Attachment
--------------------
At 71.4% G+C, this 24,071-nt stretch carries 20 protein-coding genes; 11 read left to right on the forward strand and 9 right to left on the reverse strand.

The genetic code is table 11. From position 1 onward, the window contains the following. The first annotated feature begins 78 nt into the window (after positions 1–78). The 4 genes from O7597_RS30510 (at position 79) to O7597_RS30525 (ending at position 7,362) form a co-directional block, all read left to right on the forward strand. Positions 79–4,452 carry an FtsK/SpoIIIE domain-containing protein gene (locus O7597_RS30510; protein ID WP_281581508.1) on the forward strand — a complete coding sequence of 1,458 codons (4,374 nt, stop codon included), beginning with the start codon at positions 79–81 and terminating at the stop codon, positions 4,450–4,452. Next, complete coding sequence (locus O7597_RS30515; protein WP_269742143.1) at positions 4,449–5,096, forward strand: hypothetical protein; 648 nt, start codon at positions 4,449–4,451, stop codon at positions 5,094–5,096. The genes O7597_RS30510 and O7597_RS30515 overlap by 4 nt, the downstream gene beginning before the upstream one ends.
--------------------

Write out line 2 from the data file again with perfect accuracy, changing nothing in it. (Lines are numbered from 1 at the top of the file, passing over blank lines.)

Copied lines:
The genetic code is table 11. From position 1 onward, the window contains the following. The first annotated feature begins 78 nt into the window (after positions 1–78). The 4 genes from O7597_RS30510 (at position 79) to O7597_RS30525 (ending at position 7,362) form a co-directional block, all read left to right on the forward strand. Positions 79–4,452 carry an FtsK/SpoIIIE domain-containing protein gene (locus O7597_RS30510; protein ID WP_281581508.1) on the forward strand — a complete coding sequence of 1,458 codons (4,374 nt, stop codon included), beginning with the start codon at positions 79–81 and terminating at the stop codon, positions 4,450–4,452. Next, complete coding sequence (locus O7597_RS30515; protein WP_269742143.1) at positions 4,449–5,096, forward strand: hypothetical protein; 648 nt, start codon at positions 4,449–4,451, stop codon at positions 5,094–5,096. The genes O7597_RS30510 and O7597_RS30515 overlap by 4 nt, the downstream gene beginning before the upstream one ends.